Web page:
Taxing the Means or the Ends? Chicago Cloud Computing Rulings' Confused Approaches Can Support Taxpayer Challenges
As technology evolves to offer new services that were unthinkable even a decade ago, state and local taxing authorities struggle to keep up. All too often, the will or ability to amend tax laws to address novel industries and technologies is lacking; instead revenue administrators aggressively interpret existing tax laws in an attempt to capture new revenue. This is pushing a square peg into a round hole, as demonstrated by the conceptual gaps of recent City of Chicago guidance: Personal Property Lease Transaction Tax Ruling #12 and Amusement Tax Ruling #5.
These sister rulings, issued simultaneously on June 9, 2015, take opposite approaches to characterizing transactions: the lease transaction tax ruling focuses on the means of providing a service using computer hardware and software; the amusement tax ruling looks at the ends of a customer's desire to be entertained. These inconsistencies are a result of extending old taxes to new services and create opportunities for taxpayers to challenge Chicago's position.
Lease Transaction Tax Ruling #12 is a bold extension of the tax to apply to most interactive websites. The lease transaction tax is basically a 9% municipal sales and use tax on leasing tangible personal property in the City or using leased property in the City.1 At the dawn of the computer age, the tax was interpreted as applying to time-sharing on computer mainframes.2 Technology evolved, and the tax was extended to the "nonpossessory computer lease" of using a terminal or personal computer to access a remote database, and with sourcing to the location of the user, not the computer and software theoretically subject to tax.3
A putative class action challenging taxation of remote computer use was dismissed,4 and the validity of the lease transaction tax on remote computer access has never been fully litigated. In recent years, Internet-based providers of information services and software-as-a-service have seen significant audit activity as the City has extended the reach of its tax.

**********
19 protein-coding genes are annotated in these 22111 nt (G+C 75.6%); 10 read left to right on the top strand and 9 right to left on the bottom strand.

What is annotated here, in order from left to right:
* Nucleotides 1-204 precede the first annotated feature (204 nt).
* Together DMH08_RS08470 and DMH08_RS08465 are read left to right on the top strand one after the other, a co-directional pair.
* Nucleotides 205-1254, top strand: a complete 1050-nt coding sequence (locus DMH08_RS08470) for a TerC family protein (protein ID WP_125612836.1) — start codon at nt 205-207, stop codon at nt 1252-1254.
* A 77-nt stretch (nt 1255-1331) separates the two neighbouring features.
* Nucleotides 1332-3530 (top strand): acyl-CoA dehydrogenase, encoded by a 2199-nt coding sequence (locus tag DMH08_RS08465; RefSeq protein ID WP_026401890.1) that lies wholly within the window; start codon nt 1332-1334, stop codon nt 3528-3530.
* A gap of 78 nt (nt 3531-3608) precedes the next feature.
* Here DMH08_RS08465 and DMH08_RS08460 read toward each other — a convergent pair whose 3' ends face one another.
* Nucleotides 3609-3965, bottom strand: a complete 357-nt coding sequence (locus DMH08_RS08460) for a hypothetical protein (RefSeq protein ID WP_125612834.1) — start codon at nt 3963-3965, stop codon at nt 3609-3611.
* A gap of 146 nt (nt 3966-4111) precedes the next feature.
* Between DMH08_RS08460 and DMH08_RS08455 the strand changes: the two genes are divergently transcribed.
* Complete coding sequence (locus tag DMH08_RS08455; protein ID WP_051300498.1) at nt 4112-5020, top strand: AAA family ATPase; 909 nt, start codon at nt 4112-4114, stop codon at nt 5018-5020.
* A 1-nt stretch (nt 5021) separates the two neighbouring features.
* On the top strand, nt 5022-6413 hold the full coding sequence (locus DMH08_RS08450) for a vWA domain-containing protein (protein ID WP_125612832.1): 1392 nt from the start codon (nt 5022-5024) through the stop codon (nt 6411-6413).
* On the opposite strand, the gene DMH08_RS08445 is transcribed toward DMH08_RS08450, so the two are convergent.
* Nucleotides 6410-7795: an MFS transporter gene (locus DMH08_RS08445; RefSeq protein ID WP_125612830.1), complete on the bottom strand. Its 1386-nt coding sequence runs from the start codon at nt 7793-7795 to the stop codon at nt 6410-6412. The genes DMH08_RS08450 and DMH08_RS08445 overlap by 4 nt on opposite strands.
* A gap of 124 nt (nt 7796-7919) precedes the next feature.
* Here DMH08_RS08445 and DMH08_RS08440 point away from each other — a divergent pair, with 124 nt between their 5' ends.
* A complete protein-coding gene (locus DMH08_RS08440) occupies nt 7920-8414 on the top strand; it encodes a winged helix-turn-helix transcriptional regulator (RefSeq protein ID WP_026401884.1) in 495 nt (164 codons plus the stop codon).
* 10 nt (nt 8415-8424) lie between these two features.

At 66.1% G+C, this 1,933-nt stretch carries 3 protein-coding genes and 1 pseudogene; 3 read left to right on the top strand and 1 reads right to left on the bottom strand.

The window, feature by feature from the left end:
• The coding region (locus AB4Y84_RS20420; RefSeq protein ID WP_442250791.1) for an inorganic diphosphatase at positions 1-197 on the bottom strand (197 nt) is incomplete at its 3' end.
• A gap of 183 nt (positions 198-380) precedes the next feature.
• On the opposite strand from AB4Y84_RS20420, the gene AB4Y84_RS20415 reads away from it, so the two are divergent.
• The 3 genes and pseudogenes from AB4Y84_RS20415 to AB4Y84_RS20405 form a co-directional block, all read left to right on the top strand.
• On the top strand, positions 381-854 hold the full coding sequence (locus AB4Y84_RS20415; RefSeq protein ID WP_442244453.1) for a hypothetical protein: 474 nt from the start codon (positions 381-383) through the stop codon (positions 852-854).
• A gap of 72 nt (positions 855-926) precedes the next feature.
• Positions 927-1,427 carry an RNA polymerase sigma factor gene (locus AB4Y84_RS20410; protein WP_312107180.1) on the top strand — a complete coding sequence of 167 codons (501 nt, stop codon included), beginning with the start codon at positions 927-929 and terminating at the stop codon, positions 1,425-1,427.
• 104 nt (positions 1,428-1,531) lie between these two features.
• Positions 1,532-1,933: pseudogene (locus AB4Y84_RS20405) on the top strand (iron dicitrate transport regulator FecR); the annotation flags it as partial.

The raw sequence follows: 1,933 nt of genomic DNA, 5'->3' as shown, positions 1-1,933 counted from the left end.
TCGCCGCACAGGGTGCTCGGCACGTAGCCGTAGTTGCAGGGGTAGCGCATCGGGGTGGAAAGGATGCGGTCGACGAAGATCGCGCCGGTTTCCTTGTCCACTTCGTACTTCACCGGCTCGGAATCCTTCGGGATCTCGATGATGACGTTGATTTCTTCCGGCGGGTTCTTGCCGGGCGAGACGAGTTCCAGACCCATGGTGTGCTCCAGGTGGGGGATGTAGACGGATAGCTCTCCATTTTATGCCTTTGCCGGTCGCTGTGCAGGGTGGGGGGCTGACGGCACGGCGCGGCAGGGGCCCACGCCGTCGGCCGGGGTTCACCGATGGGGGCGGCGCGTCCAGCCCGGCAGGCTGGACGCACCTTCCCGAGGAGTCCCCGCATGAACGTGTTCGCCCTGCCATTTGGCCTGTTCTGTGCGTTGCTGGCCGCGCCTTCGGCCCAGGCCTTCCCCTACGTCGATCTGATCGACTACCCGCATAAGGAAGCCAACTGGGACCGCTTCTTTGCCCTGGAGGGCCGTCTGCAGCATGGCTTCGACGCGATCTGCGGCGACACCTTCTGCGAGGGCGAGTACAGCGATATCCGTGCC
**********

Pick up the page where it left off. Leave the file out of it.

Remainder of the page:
Ruling #12 specifically addresses an exemption from lease transaction tax for remote computer access where (1) the object of the transaction is information and (2) the user's control of the remote computer and software is de minimis.5 While this exemption was enacted decades ago for stock ticker and other price-quotation services used by the financial industry, it is a natural fit for many Internet-based services: the object of the customer's transaction is information, and control is limited to the user's browser communicating with the provider's website server.
Ruling #12, however, narrows the exemption in two ways: First, it takes a broad interpretation of what constitutes "control," advising that having search functionality on a website is enough control to void the exemption.6 Second, it discounts the value of public information, instead saying that the object of the transaction is more likely to be information if it is proprietary.7 Given the narrow interpretations, "[a]s a general rule . . . a subscription to an interactive web site will be subject to the lease tax, and will not be exempt."8
Amusement Tax Ruling #5, in contrast, disregards the mechanics of Internet-based services and instead bases the 9% amusement tax on the purpose of the user in accessing the service: if it's fun, it's taxable. Subscriptions to audio streaming, video streaming, and computer games are specifically singled out as being taxable.9 Temporary download rentals are also subject to tax.10 Purchases of software or digital goods for permanent download are not subject to amusement tax.11 Like the lease transaction tax on remote computer access, the amusement tax on online services is sourced to the end-user in Chicago.
The approaches of the rulings obviously overlap when it comes to the use of computers and software to provide audio, video, games, or other forms of entertainment over the Internet. Which 9% tax should apply? Under the City's guidance, the amusement tax trumps the lease transaction tax: "Entertainment materials such as copyrighted books, musical and other sound recordings, feature length and episodic films are not 'data or information' as those terms are used in the definition of a 'nonpossessory computer lease'" subject to lease transaction tax.12 Essentially, the taxability of products that are nearly identical from a technical perspective varies depending on content.